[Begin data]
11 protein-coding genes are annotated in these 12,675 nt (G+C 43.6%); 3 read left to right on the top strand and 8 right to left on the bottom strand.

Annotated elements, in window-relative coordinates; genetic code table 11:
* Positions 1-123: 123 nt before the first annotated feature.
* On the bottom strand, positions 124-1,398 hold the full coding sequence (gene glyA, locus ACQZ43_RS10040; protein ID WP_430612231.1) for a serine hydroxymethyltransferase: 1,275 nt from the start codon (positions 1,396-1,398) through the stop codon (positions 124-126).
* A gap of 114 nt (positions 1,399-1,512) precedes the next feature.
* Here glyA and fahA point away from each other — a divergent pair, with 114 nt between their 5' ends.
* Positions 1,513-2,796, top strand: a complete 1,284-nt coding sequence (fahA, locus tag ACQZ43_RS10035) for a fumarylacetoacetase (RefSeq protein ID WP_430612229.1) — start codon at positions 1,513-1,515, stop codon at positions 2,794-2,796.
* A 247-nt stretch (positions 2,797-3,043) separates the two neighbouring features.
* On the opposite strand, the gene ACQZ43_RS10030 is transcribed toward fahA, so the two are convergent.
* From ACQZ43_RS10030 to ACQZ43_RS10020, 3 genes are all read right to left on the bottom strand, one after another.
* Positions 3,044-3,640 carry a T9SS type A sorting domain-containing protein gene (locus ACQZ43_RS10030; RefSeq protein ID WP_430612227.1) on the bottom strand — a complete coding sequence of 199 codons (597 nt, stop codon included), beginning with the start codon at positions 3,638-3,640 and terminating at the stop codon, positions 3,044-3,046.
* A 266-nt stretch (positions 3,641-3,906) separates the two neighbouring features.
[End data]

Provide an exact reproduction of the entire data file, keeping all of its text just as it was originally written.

11 protein-coding genes are annotated in these 12,675 nt (G+C 43.6%); 3 read left to right on the top strand and 8 right to left on the bottom strand.

Annotated elements, in window-relative coordinates; genetic code table 11:
* Positions 1-123: 123 nt before the first annotated feature.
* On the bottom strand, positions 124-1,398 hold the full coding sequence (gene glyA, locus ACQZ43_RS10040; protein ID WP_430612231.1) for a serine hydroxymethyltransferase: 1,275 nt from the start codon (positions 1,396-1,398) through the stop codon (positions 124-126).
* A gap of 114 nt (positions 1,399-1,512) precedes the next feature.
* Here glyA and fahA point away from each other — a divergent pair, with 114 nt between their 5' ends.
* Positions 1,513-2,796, top strand: a complete 1,284-nt coding sequence (fahA, locus tag ACQZ43_RS10035) for a fumarylacetoacetase (RefSeq protein ID WP_430612229.1) — start codon at positions 1,513-1,515, stop codon at positions 2,794-2,796.
* A 247-nt stretch (positions 2,797-3,043) separates the two neighbouring features.
* On the opposite strand, the gene ACQZ43_RS10030 is transcribed toward fahA, so the two are convergent.
* From ACQZ43_RS10030 to ACQZ43_RS10020, 3 genes are all read right to left on the bottom strand, one after another.
* Positions 3,044-3,640 carry a T9SS type A sorting domain-containing protein gene (locus ACQZ43_RS10030; RefSeq protein ID WP_430612227.1) on the bottom strand — a complete coding sequence of 199 codons (597 nt, stop codon included), beginning with the start codon at positions 3,638-3,640 and terminating at the stop codon, positions 3,044-3,046.
* A 266-nt stretch (positions 3,641-3,906) separates the two neighbouring features.